Right now the “corporatocracy” makes money hand over fist by denying people medical treatment.

    please stop and think about this for a minute. insurers make money from paying customers (not people who are outside the system) who are then denied treatment. that’s why they want this–more customers, forced to buy. or is that you think that insurers will suddenly change their ways?

    If there’s a way to let them make money by helping people to receive medical treatment, that is an improvement.

    i can understand this, but i don’t think that is what is going to happen. that said, i can see why you might believe otherwise. i think the social cost is too high and that this legislation is designed to destroy single-payer once and for all. but then i have a rather different view of Obama than many people on this blog.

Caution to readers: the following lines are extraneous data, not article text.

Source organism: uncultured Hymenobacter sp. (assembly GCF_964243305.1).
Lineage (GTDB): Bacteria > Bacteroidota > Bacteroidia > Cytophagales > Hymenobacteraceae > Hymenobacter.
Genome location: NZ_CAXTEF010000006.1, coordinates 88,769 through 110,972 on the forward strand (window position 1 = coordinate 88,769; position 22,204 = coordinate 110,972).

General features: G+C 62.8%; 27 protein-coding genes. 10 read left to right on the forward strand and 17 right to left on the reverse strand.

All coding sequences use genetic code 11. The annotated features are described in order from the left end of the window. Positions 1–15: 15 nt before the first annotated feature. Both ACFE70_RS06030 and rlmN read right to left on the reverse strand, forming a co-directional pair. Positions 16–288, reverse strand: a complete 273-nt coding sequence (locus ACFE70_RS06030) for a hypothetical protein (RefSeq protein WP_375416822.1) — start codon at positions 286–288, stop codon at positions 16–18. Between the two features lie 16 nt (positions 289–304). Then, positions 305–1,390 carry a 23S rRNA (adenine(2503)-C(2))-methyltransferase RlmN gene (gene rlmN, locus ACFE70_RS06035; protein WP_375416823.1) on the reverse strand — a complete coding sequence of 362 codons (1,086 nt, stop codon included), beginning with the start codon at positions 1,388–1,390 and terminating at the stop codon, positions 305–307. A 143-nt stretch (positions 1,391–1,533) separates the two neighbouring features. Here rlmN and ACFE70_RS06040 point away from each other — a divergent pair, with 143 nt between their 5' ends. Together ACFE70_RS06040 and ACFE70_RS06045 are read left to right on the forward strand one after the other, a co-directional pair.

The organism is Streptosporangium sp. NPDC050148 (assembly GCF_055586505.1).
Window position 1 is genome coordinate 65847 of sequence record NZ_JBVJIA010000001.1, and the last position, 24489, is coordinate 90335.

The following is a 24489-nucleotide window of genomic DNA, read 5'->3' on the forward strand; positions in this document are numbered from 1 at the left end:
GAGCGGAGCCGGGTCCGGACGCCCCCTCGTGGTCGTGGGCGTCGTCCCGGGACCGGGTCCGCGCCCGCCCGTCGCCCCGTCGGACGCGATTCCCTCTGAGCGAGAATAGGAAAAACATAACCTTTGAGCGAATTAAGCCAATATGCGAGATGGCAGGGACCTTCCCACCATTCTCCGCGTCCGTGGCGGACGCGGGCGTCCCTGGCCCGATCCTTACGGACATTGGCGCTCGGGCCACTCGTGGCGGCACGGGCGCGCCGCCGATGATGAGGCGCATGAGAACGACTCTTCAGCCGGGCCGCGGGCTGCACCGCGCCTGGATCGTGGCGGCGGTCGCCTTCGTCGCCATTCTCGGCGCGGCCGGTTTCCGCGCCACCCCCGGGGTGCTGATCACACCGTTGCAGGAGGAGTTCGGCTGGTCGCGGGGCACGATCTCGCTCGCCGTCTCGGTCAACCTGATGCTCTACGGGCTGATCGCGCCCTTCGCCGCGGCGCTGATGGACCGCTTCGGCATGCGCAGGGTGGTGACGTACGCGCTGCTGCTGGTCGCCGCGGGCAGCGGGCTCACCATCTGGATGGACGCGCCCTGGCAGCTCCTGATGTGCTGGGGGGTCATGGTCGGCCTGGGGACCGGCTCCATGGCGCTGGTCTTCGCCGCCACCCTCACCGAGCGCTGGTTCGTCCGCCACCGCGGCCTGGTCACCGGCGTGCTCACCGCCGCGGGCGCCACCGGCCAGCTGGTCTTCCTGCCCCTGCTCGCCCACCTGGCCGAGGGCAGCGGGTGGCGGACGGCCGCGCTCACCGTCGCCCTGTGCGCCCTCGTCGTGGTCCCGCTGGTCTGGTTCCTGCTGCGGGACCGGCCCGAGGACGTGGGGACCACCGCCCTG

edit: so perhaps we shall just have to agree to disagree. and hope that you are right and i am wrong.

    @shortstop: if this is directed at moi, you are rather badly mistaken as to my identity here.

  113. 113
    Davis X. Machina says:

    @FlipYrWhig:

    And, yes, I agree that the government should be the nation’s health insurer, but, you know, not enough people vote for that, so that’s not what we get.

    I have this neat idea. Let’s all get sick and die until they all do vote for that.

    That’ll show them we mean business.

  114. 114
    Dave says:

    So say the Court comes in Thursday and invalidates the Mandate but upholds the rest. In some way, isn’t that a better outcome since it screws the insurance companies on mandated payments but forces them to continue to cover people? Or am I missing something big in there that makes it worse?